Veliko Tarnovo Province in Bulgaria, from Europe region, is best know for Churches & Cathedrals. Discover best things to do in Veliko Tarnovo Province with beautiful photos and great reviews from traveller around the world here!
Restaurants in Veliko Tarnovo Province
4.5 based on 138 reviews
From the outside the 15th century 'Rozhdestvo Hristovo' (Nativity) church in Arbanasi looks almost like a barn. But once inside the about 5 complicatedly arranged rooms one is quickly overwhelmed by the richness and quality of the many wall paintings.with scenes from the Old and New Testament, but also of ancient Greek philosophers, done in the 17th century.
A visit to the church is included in the 20 BGN two-days combined ticket for 10 museums (20 BGN). A separate entrance is otherwise 6 BGN. Photography is not allowed inside. Outside there are a few souvenir stalls.
4.5 based on 156 reviews
We absolutely LOVED this cluster of shops and craftsmen. This way far and away of favorite in our short time in Bulgaria. Some incredible craftsmanship in jewelry, ceramics, leather, woodwork and more. Many of the craftspeople are working in their shops while you're there.
A particular favorite was the leather work, prices seemed reasonable and the quality much better than in the larger stores.
Hopefully you'll have more time than we did. Shops take credit cards.
4.5 based on 981 reviews
Dating to the 12th century, this strategic fortress is one of two highly fortified hills (Trapezitza being the other) that protected Bulgarian rulers living on the site in the tsar’s palace.
Since this reconstructed fortress dominates the skyline of Veliko Tarnovo, we were interested in seeing the views of the town from the fortress. We enjoyed walking around the grounds, despite having to watch out for potholes, and broken steps. It was a lovely, warm, sunny October day and the views of the surrounding areas from the top were beautiful.The elevator was not in service the day we visited, perhaps because there were very few tourists. Pay your 6 Leva entrance fee in cash at the window before you cross over the bridge. We were disappointed that we missed the Sound and Light Show by one day.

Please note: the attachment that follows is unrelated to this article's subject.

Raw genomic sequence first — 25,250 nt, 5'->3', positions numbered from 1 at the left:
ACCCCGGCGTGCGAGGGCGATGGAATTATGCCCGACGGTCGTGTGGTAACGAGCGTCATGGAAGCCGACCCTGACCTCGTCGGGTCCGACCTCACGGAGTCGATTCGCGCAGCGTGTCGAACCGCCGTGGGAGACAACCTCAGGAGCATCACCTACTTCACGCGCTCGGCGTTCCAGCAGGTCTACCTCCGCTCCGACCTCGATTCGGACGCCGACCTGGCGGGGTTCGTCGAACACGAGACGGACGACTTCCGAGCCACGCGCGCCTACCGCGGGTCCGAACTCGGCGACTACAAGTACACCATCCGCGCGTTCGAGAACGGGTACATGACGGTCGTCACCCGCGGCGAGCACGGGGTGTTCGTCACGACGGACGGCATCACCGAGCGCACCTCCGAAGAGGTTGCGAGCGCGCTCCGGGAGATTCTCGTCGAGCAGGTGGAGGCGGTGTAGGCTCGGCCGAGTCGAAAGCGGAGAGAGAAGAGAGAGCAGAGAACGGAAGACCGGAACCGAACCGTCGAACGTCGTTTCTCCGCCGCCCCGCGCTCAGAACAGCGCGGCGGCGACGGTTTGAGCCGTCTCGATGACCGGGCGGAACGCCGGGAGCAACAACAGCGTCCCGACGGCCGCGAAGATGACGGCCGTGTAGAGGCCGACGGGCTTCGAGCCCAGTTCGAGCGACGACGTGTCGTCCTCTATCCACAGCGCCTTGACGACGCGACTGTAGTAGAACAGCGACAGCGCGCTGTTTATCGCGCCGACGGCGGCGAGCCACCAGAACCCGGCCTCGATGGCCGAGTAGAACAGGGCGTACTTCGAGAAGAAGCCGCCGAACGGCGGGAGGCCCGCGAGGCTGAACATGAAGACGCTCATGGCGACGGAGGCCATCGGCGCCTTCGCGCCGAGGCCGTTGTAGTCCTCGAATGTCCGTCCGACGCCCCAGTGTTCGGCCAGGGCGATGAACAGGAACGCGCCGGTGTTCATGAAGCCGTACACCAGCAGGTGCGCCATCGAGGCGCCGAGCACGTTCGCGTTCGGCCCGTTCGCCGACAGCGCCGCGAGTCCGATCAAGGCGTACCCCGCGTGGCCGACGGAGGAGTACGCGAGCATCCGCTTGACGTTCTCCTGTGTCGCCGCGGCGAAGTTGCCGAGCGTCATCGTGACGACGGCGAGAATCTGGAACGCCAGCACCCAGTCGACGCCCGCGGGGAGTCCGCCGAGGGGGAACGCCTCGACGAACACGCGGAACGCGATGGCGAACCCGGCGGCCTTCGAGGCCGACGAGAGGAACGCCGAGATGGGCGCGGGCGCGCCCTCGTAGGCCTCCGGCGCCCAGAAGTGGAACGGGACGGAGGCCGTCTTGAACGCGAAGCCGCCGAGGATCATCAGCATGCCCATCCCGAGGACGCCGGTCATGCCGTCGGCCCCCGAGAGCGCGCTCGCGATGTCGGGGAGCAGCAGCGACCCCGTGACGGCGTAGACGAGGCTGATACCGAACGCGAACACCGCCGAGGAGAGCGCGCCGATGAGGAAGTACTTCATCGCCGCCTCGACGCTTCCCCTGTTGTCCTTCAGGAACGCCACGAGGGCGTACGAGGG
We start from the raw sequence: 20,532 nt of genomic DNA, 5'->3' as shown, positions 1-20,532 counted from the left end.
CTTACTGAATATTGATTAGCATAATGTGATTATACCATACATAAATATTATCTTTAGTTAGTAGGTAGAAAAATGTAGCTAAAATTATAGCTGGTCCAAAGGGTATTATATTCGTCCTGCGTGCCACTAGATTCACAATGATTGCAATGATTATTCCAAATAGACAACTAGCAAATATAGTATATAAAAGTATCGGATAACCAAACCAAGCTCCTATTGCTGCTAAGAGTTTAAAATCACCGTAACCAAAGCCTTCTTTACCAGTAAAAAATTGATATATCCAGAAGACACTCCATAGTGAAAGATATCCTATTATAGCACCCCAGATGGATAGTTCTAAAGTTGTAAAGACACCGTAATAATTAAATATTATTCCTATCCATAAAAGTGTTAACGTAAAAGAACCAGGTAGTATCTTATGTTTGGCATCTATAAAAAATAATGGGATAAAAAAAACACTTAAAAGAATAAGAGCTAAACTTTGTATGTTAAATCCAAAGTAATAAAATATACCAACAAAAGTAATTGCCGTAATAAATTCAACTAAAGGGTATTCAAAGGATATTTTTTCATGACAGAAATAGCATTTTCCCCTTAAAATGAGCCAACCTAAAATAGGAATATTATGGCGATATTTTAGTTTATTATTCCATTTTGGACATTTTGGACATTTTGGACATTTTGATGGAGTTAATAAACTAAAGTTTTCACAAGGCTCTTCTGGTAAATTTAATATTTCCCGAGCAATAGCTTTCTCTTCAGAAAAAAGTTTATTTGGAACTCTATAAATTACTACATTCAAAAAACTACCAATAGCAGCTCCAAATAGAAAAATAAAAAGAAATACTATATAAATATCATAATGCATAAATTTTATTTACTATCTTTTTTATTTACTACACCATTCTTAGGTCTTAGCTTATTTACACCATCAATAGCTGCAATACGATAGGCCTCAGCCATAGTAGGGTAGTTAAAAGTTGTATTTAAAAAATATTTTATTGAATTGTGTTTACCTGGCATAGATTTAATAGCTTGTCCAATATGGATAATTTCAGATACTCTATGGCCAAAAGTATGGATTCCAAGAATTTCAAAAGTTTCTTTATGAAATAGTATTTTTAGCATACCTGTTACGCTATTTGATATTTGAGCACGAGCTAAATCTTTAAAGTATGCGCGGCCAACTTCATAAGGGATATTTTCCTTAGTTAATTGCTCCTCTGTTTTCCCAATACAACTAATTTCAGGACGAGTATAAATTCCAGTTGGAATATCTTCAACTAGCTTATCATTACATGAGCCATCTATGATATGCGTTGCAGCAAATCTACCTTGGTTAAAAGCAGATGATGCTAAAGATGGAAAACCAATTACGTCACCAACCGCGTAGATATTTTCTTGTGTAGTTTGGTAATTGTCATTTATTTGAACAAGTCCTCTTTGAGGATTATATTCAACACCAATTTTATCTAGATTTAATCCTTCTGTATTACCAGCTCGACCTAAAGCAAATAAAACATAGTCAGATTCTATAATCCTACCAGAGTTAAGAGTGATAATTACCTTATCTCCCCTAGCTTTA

4.5 based on 190 reviews
Just walked by the monument, but was impressed. Can recommend it as a highlight for your light stroll out of the city, combined with a short walk up the small hill overlooking the train station
4.5 based on 82 reviews
The Transfiguration Monastery (Bulgarian: Преображенски манастир, Preobrazhenski manastir) or the Monastery of the Holy Transfiguration of God (манастир "Свето Преображение Господне", manastir "Sveto Preobrazhenie Gospodne") is an Eastern Orthodox monastery located in the Dervent gorge of the Yantra River. It lies near the village of Samovodene, seven kilometres north of Veliko Tarnovo, in central northern Bulgaria. It is one of the five stauropegic monasteries of the Bulgarian Orthodox Church.